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Woman aged 74 dies in Seville after contracting listeriosis

The patient is the second to pass away from the current outbreak of the infection, which is thought to have originated in pork products from a company called Magrudis

brote listeriosis
The businessman behind Magrudis, José Antonio Marín.

Health authorities in Spain’s southern Andalusia region have confirmed that a 74-year-old woman has died as a result of the current outbreak of listeriosis in Spain, the worst the country has ever seen. This is the second death to be officially attributed to the infection, which has affected 196 people in Andalusia and more than 200 people in the entire country.

The victim had “prior illnesses,” according to the information from the regional health authority

The victim had “prior illnesses,” according to the information from the regional health authority, and was within the at-risk population from the bacterial infection. She passed away at 1.15pm on Tuesday in the Virgen del Roció Hospital in the regional capital city, Seville.

The woman is the second person to die after having contracted listeriosis, after a 90-year-old female patient passed away on August 20. The health authorities are currently investigating whether a 74-year-old man who had terminal pancreatic cancer may also have died due to the infection, after the bacteria was detected within his bloodstream.

Products from La Mechá that have been taken off the market.
Products from La Mechá that have been taken off the market.

On August 12, a woman suffered a miscarriage after having contracted the infection, while another similar incident that took place on August 2 is also being investigated to see if it is related to the listeriosis outbreak.

The number of new cases appears to be slowing, with three infections confirmed today. On Monday, there were 68 patients in hospital receiving treatment for listeriosis, compared to 83 the day before. Of these, 26 are pregnant woman (28 the day before) who are receiving antibiotics. At the weekend six new cases were confirmed, and on Monday there was just one.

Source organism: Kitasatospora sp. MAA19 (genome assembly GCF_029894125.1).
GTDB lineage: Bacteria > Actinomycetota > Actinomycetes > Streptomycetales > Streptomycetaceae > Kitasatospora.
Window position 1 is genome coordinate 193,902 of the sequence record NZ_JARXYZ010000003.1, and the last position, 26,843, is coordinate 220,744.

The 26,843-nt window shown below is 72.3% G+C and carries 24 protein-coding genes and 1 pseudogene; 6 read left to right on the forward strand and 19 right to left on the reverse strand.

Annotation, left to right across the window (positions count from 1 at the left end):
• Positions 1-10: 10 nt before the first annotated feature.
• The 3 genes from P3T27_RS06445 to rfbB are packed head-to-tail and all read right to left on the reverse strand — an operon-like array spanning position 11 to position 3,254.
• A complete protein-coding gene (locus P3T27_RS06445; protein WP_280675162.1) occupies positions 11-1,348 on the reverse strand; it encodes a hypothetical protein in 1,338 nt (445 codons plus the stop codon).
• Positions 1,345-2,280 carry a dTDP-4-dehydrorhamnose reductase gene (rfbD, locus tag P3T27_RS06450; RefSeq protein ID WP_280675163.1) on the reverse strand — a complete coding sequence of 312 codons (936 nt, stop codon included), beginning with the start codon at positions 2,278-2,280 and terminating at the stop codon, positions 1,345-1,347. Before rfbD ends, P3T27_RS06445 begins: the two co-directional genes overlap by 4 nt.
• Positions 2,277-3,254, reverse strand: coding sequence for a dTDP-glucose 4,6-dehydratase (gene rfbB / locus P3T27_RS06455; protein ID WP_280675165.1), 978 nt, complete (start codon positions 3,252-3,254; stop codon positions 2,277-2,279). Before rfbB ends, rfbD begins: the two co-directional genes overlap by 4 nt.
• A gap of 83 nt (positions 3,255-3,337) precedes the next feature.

The number of new cases appears to be slowing, with three infections confirmed today

The Spanish Health Ministry on Monday confirmed the first possible case of listeriosis outside of Spain. The potential victim is a Briton who may have become infected with the bacteria while in the focal point of the ongoing outbreak, Andalusia, before traveling to France, where he was diagnosed with listeriosis and spent several days in hospital, then returning to his home country.

A food company called Magrudis is suspected to be at the center of this outbreak, in particular its “La Mechá” branded carne mechada product, a kind of pork loin that is cooked in its own fat and served sliced. Traces of listeria have been found in tests carried out on the Magrudis production line, including the oven carts used to transport the meat during the preparation process, and the larding needles used to inject the pork with fat before cooking. The crisis has been complicated by the fact that the company’s products had been sold on to another firm and prepared for sale as an own-brand product in a supermarket chain without the proper labeling.

What is listeriosis?

Listeriosis is a bacterial infection that can cause severe illnesses such as sepsis, meningitis and encephalitis, and can even be fatal. Those most at risk are pregnant women, the elderly, unborn babies and newborns, or people whose immune systems are compromised. The infection can also cause gastroenteritis and fever. It is primarily transmitted, as in this current outbreak in Spain, by the ingestion of contaminated foods.

Experts consulted by EL PAÍS agree that such a widespread presence of the listeria bacteria in the factory places the blame squarely with Magrudis itself. “This is not down to bad luck,” explained Antonio Arena, a professor of infectious diseases at the University of Cordoba. “The contamination of the foodstuff and its improper storage have caused a multiplication of the bacteria.”

The businessman behind Magrudis, José Marín, eluded responsibility for the outbreak when talking to the media on Monday. “Why would I be fined?” he said. “I haven’t done anything.” He had previously spoken to Spanish daily Abc, asking: “If they find bacteria in operating theaters, why wouldn’t they find them in my factory?” Marín’s lawyer told EL PAÍS that the head of the company had assured him that the firm was meeting all of its requirements in terms of health standards.

English version by Simon Hunter.

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